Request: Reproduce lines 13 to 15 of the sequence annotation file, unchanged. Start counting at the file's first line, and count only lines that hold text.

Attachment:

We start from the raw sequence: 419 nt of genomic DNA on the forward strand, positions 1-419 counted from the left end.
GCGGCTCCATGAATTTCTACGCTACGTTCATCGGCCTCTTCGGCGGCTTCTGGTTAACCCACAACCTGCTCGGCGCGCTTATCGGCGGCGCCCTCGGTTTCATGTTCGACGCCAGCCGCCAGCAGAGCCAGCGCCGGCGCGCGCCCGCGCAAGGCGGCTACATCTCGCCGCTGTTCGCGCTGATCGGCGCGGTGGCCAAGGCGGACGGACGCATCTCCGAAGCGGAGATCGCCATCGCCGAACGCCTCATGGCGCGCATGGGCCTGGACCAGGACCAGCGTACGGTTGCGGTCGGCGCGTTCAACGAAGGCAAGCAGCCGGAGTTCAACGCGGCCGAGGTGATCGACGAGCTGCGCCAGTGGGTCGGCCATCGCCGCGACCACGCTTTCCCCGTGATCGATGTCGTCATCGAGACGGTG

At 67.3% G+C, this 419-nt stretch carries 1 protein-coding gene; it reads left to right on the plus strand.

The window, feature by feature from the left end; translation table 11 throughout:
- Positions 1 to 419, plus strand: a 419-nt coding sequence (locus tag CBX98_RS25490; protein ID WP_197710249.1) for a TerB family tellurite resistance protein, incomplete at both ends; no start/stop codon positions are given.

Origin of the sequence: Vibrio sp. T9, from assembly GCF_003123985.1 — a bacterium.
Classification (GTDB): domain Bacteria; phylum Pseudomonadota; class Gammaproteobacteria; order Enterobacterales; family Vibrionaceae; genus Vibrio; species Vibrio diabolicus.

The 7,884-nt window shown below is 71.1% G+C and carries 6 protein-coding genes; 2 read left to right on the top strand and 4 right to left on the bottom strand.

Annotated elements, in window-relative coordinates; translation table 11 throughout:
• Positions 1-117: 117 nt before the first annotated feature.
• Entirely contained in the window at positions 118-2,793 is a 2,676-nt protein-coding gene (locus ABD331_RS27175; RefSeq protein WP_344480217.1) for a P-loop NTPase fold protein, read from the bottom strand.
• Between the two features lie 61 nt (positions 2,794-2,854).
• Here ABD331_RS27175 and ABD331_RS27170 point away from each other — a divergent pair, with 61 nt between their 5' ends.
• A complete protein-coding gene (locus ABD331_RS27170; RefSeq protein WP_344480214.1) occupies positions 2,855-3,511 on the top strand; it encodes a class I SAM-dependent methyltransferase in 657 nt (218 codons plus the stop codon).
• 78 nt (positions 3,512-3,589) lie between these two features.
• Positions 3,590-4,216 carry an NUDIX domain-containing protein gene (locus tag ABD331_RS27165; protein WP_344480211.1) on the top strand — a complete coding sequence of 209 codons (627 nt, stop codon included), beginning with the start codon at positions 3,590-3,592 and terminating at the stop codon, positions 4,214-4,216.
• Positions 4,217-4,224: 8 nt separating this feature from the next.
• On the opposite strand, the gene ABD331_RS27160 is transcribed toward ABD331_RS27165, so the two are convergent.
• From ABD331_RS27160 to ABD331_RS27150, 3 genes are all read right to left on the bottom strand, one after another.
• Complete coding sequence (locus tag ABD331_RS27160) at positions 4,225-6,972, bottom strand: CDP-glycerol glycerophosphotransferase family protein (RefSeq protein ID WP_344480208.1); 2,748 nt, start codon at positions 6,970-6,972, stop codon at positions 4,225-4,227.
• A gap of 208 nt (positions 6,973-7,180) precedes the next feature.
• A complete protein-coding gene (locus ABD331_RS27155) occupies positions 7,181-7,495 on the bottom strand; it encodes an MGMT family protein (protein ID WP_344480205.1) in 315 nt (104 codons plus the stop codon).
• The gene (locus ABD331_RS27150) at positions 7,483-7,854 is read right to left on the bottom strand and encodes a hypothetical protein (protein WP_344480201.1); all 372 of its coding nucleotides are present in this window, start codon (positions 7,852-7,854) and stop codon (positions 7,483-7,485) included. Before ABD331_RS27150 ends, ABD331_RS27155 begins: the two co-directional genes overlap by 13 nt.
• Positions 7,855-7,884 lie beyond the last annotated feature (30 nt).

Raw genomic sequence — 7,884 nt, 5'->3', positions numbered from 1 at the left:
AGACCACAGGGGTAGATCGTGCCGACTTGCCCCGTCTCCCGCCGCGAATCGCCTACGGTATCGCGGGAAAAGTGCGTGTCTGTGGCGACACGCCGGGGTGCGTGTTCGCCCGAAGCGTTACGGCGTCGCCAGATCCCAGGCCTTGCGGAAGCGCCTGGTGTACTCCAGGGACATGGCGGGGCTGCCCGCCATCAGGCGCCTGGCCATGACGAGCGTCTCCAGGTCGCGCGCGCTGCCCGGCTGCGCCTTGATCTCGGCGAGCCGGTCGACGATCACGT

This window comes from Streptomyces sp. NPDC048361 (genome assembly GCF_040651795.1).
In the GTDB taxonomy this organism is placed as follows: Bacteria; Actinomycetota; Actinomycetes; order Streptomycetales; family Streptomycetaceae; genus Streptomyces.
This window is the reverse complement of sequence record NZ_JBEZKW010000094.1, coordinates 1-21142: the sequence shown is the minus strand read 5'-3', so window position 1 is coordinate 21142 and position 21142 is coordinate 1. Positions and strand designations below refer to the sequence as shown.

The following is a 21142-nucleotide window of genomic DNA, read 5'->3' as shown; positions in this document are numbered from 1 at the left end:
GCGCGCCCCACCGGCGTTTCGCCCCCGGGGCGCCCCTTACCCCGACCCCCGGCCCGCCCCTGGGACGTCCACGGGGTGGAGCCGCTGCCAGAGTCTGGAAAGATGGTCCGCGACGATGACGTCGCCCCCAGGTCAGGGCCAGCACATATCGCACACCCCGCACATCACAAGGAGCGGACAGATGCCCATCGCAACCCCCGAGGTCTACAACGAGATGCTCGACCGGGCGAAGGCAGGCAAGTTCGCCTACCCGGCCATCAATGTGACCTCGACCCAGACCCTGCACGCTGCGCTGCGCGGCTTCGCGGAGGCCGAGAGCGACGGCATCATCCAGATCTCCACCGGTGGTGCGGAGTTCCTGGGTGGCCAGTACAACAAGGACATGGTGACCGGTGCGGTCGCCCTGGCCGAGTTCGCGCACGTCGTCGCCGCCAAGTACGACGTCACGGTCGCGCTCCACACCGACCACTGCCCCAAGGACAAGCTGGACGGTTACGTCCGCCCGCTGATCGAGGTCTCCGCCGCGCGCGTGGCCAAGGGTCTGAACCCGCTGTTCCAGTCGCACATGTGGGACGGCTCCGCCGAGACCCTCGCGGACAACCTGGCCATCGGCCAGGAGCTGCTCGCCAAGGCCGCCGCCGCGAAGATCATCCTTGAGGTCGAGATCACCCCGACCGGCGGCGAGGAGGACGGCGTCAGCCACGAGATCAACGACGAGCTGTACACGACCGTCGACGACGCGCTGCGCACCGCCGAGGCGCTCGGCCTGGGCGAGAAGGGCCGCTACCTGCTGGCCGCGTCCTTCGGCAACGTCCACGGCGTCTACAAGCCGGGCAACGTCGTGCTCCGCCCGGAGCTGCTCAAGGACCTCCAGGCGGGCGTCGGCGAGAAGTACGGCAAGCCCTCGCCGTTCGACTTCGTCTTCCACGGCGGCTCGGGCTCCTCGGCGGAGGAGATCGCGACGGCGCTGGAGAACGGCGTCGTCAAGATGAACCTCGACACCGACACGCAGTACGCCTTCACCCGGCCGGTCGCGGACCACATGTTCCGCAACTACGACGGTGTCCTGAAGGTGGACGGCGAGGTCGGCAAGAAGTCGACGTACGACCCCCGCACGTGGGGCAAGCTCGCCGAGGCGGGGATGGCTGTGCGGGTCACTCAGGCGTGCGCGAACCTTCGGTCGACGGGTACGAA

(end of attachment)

• Here ABD331_RS27175 and ABD331_RS27170 point away from each other — a divergent pair, with 61 nt between their 5' ends.
• A complete protein-coding gene (locus ABD331_RS27170; RefSeq protein WP_344480214.1) occupies positions 2,855-3,511 on the top strand; it encodes a class I SAM-dependent methyltransferase in 657 nt (218 codons plus the stop codon).
• 78 nt (positions 3,512-3,589) lie between these two features.